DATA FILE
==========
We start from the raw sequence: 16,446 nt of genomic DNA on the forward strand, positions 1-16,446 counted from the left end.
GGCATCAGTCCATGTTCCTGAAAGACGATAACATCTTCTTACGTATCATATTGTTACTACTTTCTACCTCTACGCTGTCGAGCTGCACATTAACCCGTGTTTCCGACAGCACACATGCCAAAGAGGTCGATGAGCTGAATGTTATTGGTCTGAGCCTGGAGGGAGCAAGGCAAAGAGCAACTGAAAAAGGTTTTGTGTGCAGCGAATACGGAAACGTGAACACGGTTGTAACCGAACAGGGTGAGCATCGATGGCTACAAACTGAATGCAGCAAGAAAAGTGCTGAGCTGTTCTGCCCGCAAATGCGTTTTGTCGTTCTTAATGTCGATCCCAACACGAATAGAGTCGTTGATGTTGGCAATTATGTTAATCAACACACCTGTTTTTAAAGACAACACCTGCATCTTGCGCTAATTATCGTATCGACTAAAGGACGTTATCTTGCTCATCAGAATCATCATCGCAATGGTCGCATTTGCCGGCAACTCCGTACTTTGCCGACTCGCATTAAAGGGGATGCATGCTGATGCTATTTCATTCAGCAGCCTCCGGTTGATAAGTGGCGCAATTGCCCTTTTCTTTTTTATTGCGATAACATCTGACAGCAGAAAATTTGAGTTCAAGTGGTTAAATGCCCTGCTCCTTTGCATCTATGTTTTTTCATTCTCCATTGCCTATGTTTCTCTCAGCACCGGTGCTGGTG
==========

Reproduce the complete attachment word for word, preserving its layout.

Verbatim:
We start from the raw sequence: 16,446 nt of genomic DNA on the forward strand, positions 1-16,446 counted from the left end.
GGCATCAGTCCATGTTCCTGAAAGACGATAACATCTTCTTACGTATCATATTGTTACTACTTTCTACCTCTACGCTGTCGAGCTGCACATTAACCCGTGTTTCCGACAGCACACATGCCAAAGAGGTCGATGAGCTGAATGTTATTGGTCTGAGCCTGGAGGGAGCAAGGCAAAGAGCAACTGAAAAAGGTTTTGTGTGCAGCGAATACGGAAACGTGAACACGGTTGTAACCGAACAGGGTGAGCATCGATGGCTACAAACTGAATGCAGCAAGAAAAGTGCTGAGCTGTTCTGCCCGCAAATGCGTTTTGTCGTTCTTAATGTCGATCCCAACACGAATAGAGTCGTTGATGTTGGCAATTATGTTAATCAACACACCTGTTTTTAAAGACAACACCTGCATCTTGCGCTAATTATCGTATCGACTAAAGGACGTTATCTTGCTCATCAGAATCATCATCGCAATGGTCGCATTTGCCGGCAACTCCGTACTTTGCCGACTCGCATTAAAGGGGATGCATGCTGATGCTATTTCATTCAGCAGCCTCCGGTTGATAAGTGGCGCAATTGCCCTTTTCTTTTTTATTGCGATAACATCTGACAGCAGAAAATTTGAGTTCAAGTGGTTAAATGCCCTGCTCCTTTGCATCTATGTTTTTTCATTCTCCATTGCCTATGTTTCTCTCAGCACCGGTGCTGGTG